With 95% of rare diseases still lacking an FDA-approved treatment, there is a great need for more genomic data. The greatest obstacle to attaining this data has been a lack of trust between companies and their users. This isn’t a surprise to industry experts who have watched sequencing giants mismanage consent and sell patient data out from underneath them.
“People are the priority,” says Jacqueline. “Their needs come first, second and last. When communities come together, we can improve the scientific understanding of these rare conditions. For us, Rare Disease Day isn’t just the last day in February—it is every day of the year.”
About Nebula Genomics
Nebula Genomics seeks to usher in the era of personal genomics by building a distributed platform that will accelerate genomic data generation, facilitate data access and streamline data analysis. The Nebula platform uses blockchain and privacy-preserving technologies to enable individuals to maintain control of their personal genomic data, share it securely and get compensated equitably. By incentivizing personal genome sequencing and genomic data sharing Nebula Genomics will make large genomic datasets available to researchers which will help advance understanding of human genetics, accelerate drug discovery and streamline clinical trials. The company was founded by Harvard genomics pioneer George Church, along with Harvard researchers Dennis Grishin and Kamal Obbad. Founded in 2017, Nebula Genomics has offices in San Francisco, CA and Boston, MA and is backed by investors including Khosla Ventures, Arch Venture Partners, Fenbushi Capital, Mayfield, F-Prime Capital Partners, GreatPoint Ventures, Hemi Ventures, and Mirae Asset. For more information, follow @NebulaGenomics on Twitter and Facebook or visit nebula.org.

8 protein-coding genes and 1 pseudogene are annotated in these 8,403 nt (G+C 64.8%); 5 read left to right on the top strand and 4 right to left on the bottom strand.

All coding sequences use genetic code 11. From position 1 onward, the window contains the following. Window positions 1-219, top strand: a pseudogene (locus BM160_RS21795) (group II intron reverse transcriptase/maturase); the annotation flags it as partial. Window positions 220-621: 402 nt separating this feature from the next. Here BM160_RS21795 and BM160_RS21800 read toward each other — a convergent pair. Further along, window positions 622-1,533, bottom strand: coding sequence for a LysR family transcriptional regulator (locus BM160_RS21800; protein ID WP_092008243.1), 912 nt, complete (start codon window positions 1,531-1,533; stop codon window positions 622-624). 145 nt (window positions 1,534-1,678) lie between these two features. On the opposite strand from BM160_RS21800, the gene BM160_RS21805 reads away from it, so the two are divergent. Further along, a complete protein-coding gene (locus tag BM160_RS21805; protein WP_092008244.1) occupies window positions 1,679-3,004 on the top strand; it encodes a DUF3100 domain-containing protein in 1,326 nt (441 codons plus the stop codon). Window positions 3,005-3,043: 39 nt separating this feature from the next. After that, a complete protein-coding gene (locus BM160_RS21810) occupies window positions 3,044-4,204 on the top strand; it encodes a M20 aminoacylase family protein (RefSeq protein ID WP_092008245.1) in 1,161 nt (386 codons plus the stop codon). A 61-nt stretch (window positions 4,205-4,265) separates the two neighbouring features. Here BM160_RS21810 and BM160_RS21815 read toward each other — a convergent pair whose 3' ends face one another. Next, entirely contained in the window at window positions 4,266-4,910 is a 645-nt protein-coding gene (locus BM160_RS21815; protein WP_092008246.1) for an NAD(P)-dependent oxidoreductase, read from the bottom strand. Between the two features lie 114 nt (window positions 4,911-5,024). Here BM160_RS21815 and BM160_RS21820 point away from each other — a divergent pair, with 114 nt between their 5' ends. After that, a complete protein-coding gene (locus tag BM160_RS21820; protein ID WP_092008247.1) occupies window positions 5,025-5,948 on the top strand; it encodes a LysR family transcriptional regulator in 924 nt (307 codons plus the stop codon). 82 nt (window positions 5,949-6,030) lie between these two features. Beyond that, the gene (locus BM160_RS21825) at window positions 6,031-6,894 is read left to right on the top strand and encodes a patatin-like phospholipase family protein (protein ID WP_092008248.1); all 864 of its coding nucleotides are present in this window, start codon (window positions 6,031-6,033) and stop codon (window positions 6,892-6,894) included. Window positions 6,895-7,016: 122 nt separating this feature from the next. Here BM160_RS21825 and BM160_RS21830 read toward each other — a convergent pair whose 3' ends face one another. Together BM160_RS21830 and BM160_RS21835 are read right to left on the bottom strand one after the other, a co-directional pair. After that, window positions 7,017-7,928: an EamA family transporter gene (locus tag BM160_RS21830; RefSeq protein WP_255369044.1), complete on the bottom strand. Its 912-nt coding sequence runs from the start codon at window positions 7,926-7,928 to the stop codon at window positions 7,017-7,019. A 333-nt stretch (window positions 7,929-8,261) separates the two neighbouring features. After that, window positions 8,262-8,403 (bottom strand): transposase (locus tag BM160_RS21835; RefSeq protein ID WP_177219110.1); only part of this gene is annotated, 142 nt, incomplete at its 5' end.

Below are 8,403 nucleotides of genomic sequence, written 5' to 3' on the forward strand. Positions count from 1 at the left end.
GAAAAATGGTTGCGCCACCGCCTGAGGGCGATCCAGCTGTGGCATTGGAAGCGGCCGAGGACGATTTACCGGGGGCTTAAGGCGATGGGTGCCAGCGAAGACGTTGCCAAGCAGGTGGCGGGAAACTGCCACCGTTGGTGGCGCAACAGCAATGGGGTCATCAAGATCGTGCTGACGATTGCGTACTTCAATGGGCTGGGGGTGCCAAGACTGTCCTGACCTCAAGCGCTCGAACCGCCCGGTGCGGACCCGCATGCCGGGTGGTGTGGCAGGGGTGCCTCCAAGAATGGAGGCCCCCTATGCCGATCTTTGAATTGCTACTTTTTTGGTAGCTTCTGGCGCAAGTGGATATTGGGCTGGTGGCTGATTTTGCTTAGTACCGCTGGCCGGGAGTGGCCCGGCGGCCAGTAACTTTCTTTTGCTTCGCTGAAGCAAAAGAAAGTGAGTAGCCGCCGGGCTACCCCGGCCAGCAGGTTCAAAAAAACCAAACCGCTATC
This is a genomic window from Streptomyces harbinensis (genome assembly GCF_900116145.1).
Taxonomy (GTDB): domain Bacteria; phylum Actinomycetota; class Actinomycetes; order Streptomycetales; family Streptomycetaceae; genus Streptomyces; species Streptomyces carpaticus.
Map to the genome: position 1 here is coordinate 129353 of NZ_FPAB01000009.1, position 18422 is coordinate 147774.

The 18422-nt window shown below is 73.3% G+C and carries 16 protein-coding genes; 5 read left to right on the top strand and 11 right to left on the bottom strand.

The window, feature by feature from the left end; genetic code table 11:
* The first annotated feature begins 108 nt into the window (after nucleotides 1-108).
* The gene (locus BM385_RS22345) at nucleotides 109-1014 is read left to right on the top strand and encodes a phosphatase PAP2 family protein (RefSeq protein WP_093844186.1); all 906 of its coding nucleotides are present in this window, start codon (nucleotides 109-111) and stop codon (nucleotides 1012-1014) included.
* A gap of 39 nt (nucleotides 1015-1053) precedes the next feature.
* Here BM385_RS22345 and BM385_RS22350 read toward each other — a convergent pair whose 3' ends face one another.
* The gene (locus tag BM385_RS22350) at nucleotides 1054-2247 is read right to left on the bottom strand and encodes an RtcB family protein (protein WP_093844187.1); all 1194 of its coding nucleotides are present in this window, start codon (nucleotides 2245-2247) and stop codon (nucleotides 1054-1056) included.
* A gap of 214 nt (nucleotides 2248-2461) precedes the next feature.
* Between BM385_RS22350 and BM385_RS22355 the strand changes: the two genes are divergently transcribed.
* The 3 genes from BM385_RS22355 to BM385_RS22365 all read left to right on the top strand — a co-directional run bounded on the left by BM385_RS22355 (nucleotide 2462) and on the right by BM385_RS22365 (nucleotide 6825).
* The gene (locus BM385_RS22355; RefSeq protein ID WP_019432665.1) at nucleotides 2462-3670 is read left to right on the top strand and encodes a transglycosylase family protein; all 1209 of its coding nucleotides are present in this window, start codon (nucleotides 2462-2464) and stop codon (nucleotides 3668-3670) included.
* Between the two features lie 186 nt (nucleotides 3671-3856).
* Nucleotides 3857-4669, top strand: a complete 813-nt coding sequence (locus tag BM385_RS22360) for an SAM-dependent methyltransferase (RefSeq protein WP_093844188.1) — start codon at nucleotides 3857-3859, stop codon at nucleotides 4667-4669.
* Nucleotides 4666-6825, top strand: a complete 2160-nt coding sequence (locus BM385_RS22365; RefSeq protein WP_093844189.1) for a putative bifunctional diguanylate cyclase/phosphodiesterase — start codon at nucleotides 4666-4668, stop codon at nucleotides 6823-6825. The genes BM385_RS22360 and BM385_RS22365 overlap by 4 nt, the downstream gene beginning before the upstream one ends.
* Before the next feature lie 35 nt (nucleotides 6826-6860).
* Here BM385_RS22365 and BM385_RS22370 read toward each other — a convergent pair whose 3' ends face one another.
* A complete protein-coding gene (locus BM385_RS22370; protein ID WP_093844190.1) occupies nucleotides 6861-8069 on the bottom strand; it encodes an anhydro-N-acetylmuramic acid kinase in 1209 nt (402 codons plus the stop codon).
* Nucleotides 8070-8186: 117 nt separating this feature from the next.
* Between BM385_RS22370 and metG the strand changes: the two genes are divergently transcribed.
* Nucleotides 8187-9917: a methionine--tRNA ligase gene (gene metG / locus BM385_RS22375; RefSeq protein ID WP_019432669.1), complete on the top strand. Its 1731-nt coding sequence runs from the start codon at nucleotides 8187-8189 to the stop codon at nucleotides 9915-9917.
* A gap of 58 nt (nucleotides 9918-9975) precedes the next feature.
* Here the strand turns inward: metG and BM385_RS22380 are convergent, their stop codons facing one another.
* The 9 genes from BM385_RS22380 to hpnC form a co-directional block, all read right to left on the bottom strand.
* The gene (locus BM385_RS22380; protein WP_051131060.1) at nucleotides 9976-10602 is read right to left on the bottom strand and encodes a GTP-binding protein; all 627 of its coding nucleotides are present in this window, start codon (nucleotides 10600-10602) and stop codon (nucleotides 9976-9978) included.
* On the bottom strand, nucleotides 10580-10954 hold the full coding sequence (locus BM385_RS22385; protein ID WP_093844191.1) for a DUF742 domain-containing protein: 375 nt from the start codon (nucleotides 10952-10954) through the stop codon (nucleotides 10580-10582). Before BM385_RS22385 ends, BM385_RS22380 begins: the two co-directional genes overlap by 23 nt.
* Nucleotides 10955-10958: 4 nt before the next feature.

View source version on businesswire.com:https://www.businesswire.com/news/home/20190228005064/en/
CONTACT: Ilana Jacqueline
Director of Patient Advocacy
KEYWORD: UNITED STATES NORTH AMERICA CALIFORNIA MASSACHUSETTS
INDUSTRY KEYWORD: TECHNOLOGY DATA MANAGEMENT INTERNET SOFTWARE SECURITY HEALTH BIOTECHNOLOGY GENETICS PHARMACEUTICAL RESEARCH SCIENCE GENERAL HEALTH
SOURCE: Nebula Genomics
Copyright Business Wire 2019.
PUB: 02/28/2019 07:00 AM/DISC: 02/28/2019 07:01 AM